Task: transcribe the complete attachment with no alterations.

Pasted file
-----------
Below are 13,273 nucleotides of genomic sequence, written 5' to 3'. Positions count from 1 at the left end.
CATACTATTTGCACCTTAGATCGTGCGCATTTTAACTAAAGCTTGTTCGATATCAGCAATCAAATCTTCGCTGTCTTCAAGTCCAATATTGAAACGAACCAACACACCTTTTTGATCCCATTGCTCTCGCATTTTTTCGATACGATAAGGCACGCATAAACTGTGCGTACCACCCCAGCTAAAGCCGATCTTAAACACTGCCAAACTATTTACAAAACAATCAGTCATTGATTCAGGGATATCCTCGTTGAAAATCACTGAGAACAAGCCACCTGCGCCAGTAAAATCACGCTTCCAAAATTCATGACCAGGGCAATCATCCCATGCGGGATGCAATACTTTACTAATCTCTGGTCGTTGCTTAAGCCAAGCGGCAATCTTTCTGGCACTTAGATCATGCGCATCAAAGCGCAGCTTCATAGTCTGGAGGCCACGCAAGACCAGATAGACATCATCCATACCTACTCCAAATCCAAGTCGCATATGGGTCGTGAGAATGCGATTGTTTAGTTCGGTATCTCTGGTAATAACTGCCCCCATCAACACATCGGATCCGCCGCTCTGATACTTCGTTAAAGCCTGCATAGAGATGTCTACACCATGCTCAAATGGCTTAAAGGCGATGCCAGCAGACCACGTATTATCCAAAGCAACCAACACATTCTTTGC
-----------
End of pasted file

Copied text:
Below are 13,273 nucleotides of genomic sequence, written 5' to 3'. Positions count from 1 at the left end.
CATACTATTTGCACCTTAGATCGTGCGCATTTTAACTAAAGCTTGTTCGATATCAGCAATCAAATCTTCGCTGTCTTCAAGTCCAATATTGAAACGAACCAACACACCTTTTTGATCCCATTGCTCTCGCATTTTTTCGATACGATAAGGCACGCATAAACTGTGCGTACCACCCCAGCTAAAGCCGATCTTAAACACTGCCAAACTATTTACAAAACAATCAGTCATTGATTCAGGGATATCCTCGTTGAAAATCACTGAGAACAAGCCACCTGCGCCAGTAAAATCACGCTTCCAAAATTCATGACCAGGGCAATCATCCCATGCGGGATGCAATACTTTACTAATCTCTGGTCGTTGCTTAAGCCAAGCGGCAATCTTTCTGGCACTTAGATCATGCGCATCAAAGCGCAGCTTCATAGTCTGGAGGCCACGCAAGACCAGATAGACATCATCCATACCTACTCCAAATCCAAGTCGCATATGGGTCGTGAGAATGCGATTGTTTAGTTCGGTATCTCTGGTAATAACTGCCCCCATCAACACATCGGATCCGCCGCTCTGATACTTCGTTAAAGCCTGCATAGAGATGTCTACACCATGCTCAAATGGCTTAAAGGCGATGCCAGCAGACCACGTATTATCCAAAGCAACCAACACATTCTTTGC